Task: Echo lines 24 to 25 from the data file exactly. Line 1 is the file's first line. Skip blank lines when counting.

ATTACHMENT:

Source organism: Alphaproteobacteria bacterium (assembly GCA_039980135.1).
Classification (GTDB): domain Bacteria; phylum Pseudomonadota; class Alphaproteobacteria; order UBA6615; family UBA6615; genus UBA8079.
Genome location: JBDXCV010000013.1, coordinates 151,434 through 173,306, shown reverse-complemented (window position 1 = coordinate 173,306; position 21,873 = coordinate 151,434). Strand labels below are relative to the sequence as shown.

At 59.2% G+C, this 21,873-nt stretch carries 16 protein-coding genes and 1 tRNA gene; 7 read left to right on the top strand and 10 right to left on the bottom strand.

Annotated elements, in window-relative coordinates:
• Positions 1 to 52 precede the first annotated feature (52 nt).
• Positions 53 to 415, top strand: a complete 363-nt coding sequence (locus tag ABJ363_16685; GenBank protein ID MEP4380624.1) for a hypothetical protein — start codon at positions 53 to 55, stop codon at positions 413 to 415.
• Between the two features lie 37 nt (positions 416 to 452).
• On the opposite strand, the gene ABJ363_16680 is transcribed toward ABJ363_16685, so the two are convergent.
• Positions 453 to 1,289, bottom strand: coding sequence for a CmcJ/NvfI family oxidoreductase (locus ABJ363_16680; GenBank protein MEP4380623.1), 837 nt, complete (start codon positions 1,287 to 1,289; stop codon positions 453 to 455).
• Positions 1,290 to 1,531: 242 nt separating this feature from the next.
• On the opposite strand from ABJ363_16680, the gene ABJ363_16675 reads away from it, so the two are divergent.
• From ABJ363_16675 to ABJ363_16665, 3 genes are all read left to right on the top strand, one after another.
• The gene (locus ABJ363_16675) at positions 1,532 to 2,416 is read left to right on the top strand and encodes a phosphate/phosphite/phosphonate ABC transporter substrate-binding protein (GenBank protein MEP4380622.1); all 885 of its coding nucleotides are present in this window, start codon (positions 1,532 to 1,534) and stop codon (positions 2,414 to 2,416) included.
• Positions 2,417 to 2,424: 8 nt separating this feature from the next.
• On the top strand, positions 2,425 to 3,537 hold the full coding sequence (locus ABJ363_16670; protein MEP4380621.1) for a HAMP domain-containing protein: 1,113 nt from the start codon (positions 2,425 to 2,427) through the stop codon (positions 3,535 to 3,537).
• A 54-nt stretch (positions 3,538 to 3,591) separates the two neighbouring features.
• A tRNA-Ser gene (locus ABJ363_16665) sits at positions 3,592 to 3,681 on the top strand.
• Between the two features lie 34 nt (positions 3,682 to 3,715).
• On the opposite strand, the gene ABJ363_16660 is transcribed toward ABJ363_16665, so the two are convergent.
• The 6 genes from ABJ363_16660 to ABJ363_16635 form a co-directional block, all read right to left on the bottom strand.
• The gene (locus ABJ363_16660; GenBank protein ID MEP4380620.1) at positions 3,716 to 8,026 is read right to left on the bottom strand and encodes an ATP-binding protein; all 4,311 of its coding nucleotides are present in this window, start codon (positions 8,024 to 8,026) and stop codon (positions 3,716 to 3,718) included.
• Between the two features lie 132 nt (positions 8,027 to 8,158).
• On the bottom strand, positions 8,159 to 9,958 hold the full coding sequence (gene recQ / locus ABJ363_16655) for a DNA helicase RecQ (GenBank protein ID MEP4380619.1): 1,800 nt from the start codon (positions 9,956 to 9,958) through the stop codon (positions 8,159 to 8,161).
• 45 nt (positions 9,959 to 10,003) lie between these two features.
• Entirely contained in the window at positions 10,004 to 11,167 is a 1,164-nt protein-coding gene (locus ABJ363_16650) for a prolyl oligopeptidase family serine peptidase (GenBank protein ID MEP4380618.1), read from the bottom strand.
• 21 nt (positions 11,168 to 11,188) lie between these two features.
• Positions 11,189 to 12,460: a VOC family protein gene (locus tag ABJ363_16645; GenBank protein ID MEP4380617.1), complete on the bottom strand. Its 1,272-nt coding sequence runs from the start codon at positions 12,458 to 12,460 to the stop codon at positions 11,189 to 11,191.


• On the bottom strand, positions 8,159 to 9,958 hold the full coding sequence (gene recQ / locus ABJ363_16655) for a DNA helicase RecQ (GenBank protein ID MEP4380619.1): 1,800 nt from the start codon (positions 9,956 to 9,958) through the stop codon (positions 8,159 to 8,161).
• 45 nt (positions 9,959 to 10,003) lie between these two features.